Wind sensing is a very mature field that uses various methods such as anemometers, acoustic, RF, and optical sensors.

BNS provides a new lidar based optical sensor capability for wind profiling by creating a compact, low-SWaP, wide-area 3D vector wind sensor suitable for integration into small packages. For some applications, having low SWaP is not important. However, the size of a mechanical beam steerer tends to limit the application of a given system. For any application requiring low-SWaP (e.g., a small UAV), mechanical systems are impractical. Small wind sensors can be incorporated into many platforms that are not possible with current architectures including ocean-based buoys, wind turbine generators, gliders, unmanned air vehicles, and commercial aircraft. Deployment in a network of ocean-based buoys will dramatically improve site surveying for optimization of wind power generation and improve weather forecasting.

Existing remote wind sensors are too bulky and power-hungry to be incorporated in many of the platforms where they are needed. Therefore, precision wide-area wind profiles are difficult to collect, which currently limits optimization of wind power generation, as well as, the precision of data for weather models.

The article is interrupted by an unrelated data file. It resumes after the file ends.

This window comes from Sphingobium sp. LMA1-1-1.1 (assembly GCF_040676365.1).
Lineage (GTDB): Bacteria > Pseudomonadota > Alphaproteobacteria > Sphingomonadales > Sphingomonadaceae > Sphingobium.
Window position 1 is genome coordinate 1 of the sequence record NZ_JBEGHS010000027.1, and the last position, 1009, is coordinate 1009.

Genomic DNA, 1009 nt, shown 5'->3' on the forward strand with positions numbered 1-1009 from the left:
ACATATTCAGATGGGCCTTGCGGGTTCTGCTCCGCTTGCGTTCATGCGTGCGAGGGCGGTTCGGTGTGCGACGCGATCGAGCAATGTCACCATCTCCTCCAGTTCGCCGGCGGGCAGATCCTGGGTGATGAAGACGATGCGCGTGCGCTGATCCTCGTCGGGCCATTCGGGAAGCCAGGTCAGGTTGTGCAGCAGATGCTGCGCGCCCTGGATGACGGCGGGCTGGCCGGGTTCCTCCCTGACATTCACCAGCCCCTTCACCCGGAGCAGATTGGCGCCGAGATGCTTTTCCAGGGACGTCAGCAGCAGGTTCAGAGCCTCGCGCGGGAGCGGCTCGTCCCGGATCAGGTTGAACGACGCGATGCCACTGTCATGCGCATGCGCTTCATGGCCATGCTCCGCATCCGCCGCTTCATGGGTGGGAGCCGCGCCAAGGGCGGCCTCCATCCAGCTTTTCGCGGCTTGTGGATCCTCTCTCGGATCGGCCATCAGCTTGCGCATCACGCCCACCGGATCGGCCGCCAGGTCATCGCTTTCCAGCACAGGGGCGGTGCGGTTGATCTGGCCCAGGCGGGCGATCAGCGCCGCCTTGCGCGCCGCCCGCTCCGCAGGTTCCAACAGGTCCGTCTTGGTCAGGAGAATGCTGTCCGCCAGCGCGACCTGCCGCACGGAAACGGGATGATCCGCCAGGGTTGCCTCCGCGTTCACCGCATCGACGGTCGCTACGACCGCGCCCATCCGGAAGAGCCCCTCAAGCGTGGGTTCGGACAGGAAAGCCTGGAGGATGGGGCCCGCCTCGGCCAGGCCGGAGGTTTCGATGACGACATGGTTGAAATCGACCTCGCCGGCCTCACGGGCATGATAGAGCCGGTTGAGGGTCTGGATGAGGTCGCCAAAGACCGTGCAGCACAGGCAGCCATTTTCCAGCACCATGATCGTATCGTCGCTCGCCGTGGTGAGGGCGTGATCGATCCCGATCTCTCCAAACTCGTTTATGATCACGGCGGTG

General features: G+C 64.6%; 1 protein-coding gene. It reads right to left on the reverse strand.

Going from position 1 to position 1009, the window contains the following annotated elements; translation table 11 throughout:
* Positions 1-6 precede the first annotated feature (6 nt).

While the lidar wind sensing field is a very mature and competitive market with many companies, BNS has the exclusive use of the Beam Deflector Polarization Grating technology for beam steering applications. Nearly all optical sensors for this application would benefit from the use of this technology. There are significant advantages in size, weight, power, and scan time. As an example, current large angle beam steering methods rely on mechanical components (e.g., gimbals, Risley prism pairs), which are constrained by inertia, bulky, power-hungry, slow, and do not provide random access within a scene. The mass and power requirements for mechanical solutions make them impractical for many platforms and limit the sensor area coverage rates. For example, an 8 inch gimbal would typically be > 20 kg and use > 300 W (excluding the control system) to achieve a full scale deflection time > 400 milliseconds. The equivalent BNS architecture would have a coarse steerer mass of ~0.4 kg using ~0.5 W to provide a full scale deflection time of < 10 milliseconds. This represents an order of magnitude improvement in weight, two orders of magnitude improvement in performance, and three orders of magnitude improvement in power. [separator top="40"]